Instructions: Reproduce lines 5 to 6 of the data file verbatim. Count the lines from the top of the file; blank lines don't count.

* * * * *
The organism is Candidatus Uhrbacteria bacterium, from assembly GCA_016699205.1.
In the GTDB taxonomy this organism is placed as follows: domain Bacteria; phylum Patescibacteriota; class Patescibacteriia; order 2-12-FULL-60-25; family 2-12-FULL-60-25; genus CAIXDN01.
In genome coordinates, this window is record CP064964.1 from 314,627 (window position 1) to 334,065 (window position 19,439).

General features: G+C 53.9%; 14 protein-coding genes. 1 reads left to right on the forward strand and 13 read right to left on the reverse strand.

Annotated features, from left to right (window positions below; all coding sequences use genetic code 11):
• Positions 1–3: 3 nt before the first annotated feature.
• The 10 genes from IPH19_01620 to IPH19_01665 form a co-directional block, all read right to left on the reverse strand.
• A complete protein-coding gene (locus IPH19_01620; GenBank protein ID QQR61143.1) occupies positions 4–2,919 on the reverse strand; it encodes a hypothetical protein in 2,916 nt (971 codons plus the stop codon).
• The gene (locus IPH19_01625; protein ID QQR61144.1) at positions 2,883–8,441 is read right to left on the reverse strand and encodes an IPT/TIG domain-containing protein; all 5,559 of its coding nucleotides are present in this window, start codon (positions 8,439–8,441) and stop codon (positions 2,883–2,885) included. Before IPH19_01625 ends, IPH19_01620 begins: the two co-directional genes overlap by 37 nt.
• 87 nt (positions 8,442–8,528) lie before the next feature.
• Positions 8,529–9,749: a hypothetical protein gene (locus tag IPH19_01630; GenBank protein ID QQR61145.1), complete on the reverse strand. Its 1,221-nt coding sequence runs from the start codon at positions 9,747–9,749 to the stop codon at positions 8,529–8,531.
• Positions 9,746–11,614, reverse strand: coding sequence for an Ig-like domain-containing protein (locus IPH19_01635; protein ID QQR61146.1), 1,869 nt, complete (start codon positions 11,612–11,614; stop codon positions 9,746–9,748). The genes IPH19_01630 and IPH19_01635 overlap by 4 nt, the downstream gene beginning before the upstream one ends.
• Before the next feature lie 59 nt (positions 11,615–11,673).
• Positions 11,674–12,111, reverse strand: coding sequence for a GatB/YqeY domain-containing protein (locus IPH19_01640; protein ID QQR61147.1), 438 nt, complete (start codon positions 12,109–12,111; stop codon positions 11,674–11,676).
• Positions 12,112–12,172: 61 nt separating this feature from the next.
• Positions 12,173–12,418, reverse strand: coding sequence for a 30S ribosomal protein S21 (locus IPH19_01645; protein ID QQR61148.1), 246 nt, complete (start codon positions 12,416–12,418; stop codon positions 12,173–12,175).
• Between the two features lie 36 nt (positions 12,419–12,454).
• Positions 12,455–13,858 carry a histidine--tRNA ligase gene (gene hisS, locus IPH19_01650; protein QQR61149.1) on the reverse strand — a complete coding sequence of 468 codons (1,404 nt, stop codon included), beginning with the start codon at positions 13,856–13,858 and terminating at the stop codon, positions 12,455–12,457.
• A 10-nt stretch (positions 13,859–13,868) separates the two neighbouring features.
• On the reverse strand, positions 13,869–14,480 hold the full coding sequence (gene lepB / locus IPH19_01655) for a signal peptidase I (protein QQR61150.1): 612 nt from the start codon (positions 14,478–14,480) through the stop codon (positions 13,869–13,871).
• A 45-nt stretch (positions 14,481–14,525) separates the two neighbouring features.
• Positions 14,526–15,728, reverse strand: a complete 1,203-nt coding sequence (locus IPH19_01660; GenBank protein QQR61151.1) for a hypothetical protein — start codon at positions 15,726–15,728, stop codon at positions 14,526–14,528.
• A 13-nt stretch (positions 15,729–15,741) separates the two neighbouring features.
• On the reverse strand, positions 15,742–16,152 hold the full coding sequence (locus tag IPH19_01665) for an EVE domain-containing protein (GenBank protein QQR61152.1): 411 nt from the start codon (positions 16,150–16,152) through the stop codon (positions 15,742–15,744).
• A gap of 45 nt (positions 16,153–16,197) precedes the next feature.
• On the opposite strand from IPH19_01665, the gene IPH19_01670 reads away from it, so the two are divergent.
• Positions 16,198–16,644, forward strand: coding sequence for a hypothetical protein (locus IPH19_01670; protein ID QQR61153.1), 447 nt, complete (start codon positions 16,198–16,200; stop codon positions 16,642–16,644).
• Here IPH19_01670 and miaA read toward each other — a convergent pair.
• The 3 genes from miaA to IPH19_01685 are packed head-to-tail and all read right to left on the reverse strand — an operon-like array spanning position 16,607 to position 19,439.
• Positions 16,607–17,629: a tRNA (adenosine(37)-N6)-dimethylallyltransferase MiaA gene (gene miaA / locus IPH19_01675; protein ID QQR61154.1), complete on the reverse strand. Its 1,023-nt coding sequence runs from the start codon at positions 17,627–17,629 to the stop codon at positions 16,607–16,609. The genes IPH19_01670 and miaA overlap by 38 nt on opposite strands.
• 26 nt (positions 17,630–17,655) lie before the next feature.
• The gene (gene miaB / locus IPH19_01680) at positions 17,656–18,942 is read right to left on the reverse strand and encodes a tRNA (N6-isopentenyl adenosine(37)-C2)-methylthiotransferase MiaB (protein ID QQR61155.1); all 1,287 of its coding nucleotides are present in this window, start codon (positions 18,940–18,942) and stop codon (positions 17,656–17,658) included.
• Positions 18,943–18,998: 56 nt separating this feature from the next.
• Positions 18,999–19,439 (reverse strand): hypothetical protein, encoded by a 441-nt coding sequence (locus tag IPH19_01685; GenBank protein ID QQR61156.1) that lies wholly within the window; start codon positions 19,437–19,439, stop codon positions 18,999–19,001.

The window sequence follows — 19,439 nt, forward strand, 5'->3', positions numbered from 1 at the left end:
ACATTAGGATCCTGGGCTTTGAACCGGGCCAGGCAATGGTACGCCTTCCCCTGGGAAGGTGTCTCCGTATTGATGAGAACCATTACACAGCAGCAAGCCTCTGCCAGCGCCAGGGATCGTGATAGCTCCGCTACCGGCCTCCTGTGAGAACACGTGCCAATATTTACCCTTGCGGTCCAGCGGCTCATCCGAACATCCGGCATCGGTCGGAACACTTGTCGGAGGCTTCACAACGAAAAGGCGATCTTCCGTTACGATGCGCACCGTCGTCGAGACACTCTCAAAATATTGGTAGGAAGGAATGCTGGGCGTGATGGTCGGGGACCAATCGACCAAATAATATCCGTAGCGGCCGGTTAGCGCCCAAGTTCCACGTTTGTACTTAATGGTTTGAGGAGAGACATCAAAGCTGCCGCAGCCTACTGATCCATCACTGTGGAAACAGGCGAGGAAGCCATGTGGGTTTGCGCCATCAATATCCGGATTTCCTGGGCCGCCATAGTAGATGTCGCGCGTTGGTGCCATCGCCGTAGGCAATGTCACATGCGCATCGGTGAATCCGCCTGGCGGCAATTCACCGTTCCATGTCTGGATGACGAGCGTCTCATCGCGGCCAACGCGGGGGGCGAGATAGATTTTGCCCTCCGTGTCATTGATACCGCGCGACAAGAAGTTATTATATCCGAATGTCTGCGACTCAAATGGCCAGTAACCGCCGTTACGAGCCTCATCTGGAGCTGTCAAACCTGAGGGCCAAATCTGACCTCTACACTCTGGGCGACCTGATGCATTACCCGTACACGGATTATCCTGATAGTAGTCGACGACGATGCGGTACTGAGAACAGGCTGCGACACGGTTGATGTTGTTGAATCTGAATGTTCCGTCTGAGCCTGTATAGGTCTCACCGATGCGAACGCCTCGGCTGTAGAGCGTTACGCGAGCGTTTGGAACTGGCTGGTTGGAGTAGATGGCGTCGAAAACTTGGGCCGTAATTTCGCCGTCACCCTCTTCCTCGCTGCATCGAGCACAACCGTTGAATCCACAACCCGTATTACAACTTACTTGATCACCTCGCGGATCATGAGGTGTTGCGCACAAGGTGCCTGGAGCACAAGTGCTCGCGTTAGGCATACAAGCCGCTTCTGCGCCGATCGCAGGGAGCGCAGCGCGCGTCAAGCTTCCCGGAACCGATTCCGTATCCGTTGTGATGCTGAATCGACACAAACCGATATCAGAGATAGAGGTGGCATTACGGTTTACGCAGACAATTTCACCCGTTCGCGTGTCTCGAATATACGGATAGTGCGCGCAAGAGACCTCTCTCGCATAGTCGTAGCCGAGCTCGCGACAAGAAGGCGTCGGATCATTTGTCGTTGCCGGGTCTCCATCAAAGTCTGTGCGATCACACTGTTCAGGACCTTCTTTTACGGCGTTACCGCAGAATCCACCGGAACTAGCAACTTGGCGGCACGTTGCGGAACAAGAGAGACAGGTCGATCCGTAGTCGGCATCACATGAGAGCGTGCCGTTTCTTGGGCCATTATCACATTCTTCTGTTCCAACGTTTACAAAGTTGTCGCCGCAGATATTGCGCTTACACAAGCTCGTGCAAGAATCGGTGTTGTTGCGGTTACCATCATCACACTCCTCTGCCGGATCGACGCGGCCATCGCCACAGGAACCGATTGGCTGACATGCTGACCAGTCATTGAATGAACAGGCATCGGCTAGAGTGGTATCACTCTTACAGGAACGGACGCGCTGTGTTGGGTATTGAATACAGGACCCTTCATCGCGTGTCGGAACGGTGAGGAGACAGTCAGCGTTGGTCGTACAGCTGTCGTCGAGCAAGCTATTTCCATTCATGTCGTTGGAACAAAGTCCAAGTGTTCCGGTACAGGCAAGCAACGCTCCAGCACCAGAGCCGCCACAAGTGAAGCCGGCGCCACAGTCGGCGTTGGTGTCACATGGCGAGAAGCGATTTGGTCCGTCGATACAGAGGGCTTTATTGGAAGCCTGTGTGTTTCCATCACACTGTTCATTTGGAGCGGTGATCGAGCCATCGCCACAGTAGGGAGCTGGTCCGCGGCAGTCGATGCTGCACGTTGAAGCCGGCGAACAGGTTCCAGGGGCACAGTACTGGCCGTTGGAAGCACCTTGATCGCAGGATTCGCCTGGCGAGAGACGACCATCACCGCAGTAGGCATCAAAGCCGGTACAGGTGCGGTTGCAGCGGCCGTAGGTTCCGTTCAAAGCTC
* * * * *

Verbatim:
Annotated features, from left to right (window positions below; all coding sequences use genetic code 11):
• Positions 1–3: 3 nt before the first annotated feature.